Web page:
EL PASO, Texas (Border Report) – Stacey Ortega will take the sea turtle boots off your feet at the border, but she won’t make you go back barefoot.
“Whenever I have seized them, people usually have them on,” said the U.S. Fish and Wildlife inspector assigned to the Paso del Norte port of entry in El Paso. “If I were to seize your sea turtle boots, I would give you some slippers … We don’t want you to get hurt going back to your car or wherever you are going.”
Sea turtle, elephant and pangolin boots are among the endangered animal products federal officials routinely seize at the U.S.-Mexico border. Others include python and arapaima shoe wear, zebra and ocelot pelts, crocodile skins and eagle feathers and talons.
Offenders face fines of up to $500 for trying to bring such merchandise into the United States – more if they try to conceal it. But most returning Americans or visiting foreigners claim they didn’t know the products they bought in Mexico were illegal.
That’s why U.S. Customs and Border Protection on Wednesday hosted a public outreach event at the Paso del Norte border crossing.
Officials from CBP and other agencies set up tables with displays about items you shouldn’t bring across as well as information to expedite your return. That includes enrolling in programs like SENTRI and Global Entry. Those allow the federal government to do a background check on you and in return give you faster check-in at ports of entry.
“CBP used to hold events like this routinely, but the COVID pandemic restricted our ability to deliver this information,” said CBP El Paso Port Director Ray Provencio. “The information we share is available online, but this gives those who are more comfortable speaking to a person the opportunity to do so.”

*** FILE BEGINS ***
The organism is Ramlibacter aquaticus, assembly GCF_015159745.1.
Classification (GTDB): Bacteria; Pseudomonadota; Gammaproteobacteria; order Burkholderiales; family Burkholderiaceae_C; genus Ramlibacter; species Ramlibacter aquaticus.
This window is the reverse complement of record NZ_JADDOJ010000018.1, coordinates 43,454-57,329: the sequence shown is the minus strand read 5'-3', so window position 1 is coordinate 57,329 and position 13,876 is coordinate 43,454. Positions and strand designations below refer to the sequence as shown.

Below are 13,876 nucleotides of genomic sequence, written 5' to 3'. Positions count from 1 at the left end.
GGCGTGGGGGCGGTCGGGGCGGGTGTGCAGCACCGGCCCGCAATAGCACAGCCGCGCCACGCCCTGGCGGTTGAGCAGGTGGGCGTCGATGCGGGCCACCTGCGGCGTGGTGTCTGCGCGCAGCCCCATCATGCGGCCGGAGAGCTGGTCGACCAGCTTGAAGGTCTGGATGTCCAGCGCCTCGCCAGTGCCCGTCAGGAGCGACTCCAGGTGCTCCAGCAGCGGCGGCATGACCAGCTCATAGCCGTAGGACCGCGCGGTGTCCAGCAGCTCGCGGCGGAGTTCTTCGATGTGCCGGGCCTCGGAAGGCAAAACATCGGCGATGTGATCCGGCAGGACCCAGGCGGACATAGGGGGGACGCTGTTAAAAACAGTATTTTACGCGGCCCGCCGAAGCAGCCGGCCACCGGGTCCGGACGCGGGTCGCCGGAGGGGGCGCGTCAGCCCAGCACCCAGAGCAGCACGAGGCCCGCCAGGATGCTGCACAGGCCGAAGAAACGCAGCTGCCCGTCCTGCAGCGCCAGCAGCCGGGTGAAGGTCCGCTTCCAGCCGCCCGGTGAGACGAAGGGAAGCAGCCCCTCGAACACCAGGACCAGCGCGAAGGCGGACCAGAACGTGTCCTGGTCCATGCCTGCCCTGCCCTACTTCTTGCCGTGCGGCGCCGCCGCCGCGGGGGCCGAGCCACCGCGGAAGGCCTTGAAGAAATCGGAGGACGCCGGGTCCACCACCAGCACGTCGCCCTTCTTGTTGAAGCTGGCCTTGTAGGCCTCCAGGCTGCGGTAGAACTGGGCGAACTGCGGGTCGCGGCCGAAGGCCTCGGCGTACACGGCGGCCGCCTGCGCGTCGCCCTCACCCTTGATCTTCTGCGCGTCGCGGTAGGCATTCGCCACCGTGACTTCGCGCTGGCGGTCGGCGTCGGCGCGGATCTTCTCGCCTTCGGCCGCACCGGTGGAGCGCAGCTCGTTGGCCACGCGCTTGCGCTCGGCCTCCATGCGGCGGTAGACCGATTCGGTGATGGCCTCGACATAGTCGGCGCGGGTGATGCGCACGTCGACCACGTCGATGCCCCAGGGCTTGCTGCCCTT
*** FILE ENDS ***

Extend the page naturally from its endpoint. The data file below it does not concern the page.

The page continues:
At the consumer level, such knowledge not only saves you from a fine but empowers you to fight international poaching.
“This is pangolin, this is also an endangered species,” Ortega said, holding a pair of boots made of skin from a scaly Asian anteater. Eight species of pangolin are protected under international laws and two are listed as critically endangered by the International Union for Conservation of Nature. “The people will pluck the scales off and use them for medicinal purposes, and then the skin will be used for boots, belts, things like that. This is the most trafficked wildlife in the world.”
Mexico has strict laws when it comes to protection of endangered turtles. Penalties for killing and commercializing eight species of turtle are up to nine years in prison. That doesn’t stop criminals from killing the animals or online merchants from openly advertising sea turtle boots for sale for as low as $140 a pair.
Ortega said some travelers told her they thought the boots were imitation endangered species because of the low price they paid for them in Mexico. But they were real. “Just because you buy it in Mexico and it’s cheap, doesn’t mean it’s imitation. That’s a common misconception,” she said.
For more information on prohibited animal products at the U.S. border, visit this CBP web page.